A: I guess before a plaintiff decides if they file in state court or the federal MDL (multidistrict litigation) they should check their state statutes?

The MDL technically only deals with the pretrial process. The judge who handles the MDL could send the case back to the original forum for trial, but it’s quite common that the judge who has handled all of the discovery will also handle the trial.  There is a certain efficiency to have a judge who is familiar with all the issues in the trial, but it’s not required, so there is a choice that’s being made. The MDL process is the most realistic way to try and process the volume of claims that can be generated by a mass produced product that injures lots and lots of people.

Q: So you are saying if we have 4 bellwethers and split decisions, 2-2, for the plaintiff and defendants, Bard decides it wants to continue and not offer a settlement, the plaintiff has the option to go back to their originating forum for trial?

Yes, let’s go have a trial.

Q: Do you have any predictions what will happen if we have four losses for Bard?

Well the more losses and the higher the damage award, the higher the settlement value is going to be. But what we’ve seen in asbestos cases and other types of mass torts, both sides win some and lose some. Some will have some fact specific issues. In asbestos cases you had the role of smoking cigarettes by the injured which was always an issue. I’m not sure we have anything comparable here.

But the age of a claimant is going to be a factor in terms of the amount of damages, the kind of physical injuries that have occurred is going to be a factor. But clearly for either side, you want to win the bellwether cases. The more wins for the plaintiff, the more the settlement values are likely to be.

Q: The last case found the mesh was defective in its design, will that set a precedent for other cases?

It may not necessarily be binding for anybody else, but it certainly will be a big plus for the cases going forward. They will know what kind of arguments jurors have been receptive to, what kind of testimony that works and it is going to have a big impact.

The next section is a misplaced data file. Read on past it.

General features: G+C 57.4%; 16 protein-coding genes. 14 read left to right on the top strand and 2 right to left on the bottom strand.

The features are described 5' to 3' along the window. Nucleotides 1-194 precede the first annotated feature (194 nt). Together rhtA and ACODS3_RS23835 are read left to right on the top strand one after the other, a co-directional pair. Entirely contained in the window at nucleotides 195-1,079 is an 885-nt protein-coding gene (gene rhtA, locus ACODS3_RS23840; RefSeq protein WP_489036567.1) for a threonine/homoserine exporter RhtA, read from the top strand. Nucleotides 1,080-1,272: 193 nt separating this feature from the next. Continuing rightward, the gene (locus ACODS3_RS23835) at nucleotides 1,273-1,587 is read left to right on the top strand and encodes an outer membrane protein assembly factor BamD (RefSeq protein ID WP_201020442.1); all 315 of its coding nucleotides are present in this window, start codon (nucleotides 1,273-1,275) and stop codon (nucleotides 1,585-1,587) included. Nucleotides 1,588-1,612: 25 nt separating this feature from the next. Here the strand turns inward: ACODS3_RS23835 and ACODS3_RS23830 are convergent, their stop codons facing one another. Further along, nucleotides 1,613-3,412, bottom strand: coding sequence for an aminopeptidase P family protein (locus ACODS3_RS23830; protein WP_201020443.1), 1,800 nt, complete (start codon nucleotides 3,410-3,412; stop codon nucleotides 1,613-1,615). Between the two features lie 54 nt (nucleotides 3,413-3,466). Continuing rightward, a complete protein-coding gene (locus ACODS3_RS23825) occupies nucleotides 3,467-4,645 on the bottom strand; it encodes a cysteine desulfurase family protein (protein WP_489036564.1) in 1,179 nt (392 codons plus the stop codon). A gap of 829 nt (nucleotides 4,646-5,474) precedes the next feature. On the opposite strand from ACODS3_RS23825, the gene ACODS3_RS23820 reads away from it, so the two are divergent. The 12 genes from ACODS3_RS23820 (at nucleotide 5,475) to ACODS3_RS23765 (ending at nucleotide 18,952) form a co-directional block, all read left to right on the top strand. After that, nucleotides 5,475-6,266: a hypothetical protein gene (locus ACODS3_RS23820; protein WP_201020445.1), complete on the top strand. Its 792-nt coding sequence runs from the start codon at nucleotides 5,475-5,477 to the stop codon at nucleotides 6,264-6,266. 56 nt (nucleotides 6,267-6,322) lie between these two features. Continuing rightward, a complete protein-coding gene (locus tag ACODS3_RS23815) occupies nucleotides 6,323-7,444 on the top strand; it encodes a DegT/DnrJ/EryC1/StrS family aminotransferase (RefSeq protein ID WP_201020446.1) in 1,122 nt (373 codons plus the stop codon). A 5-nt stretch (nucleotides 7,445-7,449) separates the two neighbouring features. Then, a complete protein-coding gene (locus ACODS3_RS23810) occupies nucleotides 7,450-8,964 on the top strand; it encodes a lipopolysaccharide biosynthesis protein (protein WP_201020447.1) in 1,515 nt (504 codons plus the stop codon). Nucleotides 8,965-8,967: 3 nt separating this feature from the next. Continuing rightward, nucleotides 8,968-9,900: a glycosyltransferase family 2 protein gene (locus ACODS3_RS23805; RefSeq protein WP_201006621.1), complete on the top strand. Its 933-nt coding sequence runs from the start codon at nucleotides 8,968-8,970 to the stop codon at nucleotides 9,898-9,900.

Q: I don’t know if you follow these cases, one lawyer said it may rival Vioxx in the number of claimants and the amount that might be offered?

Certainly the injuries are painful and significant and it seems the jury in West Virginia took that into account.

When I graduated from law school I worked for a judge and we had one of the early mass torts with the Dalkon Shield. I kind of cut my teeth working for the judge on processing those cases. One of the, processing the numbers was logistically difficult. Quantifying damages was a very difficult task and with all of the mass torts we’ve been dealing with it is extremely difficult to individually quantify the monetary value of an injury.

Q: They came up with different tiers of injury in the Kugel Mesh case.

And that basically is what is going to happen with all of the mass torts. Ken Feinberg, who was special master in 9/11, did the best he could to come up with a variable that was most relevant. And you have the bellwether cases that put a value on the injuries that fall within those boxes and you negotiate and ultimately you get a resolution.

The MDL process is the most realistic way to try this volume of claims generated by a mass-produced product.

Learn More:

U.S. Chamber of Commerce – Tort Liability Costs for Small Business

SourceWatchon the genesis of tort reform, Big Tobacco, Big Asbestos

Public Citizen, The Great Medical Malpractice Hoax, January 2007, says runaway juries and judgments are a hoax. Million dollar judgments are less than 1 percent of the total number of payments.  In 2006, President Bush claimed “lawsuits are driving many good doctors out of practice.”  The number of malpractice payments actually declined between 1991 and 2005. And while our attention is diverted to “ambulance chasers” “runaway juries” and “Jackpot Justice”, the real issue for most Americans – patient safety – is not seeing improvements in outcomes.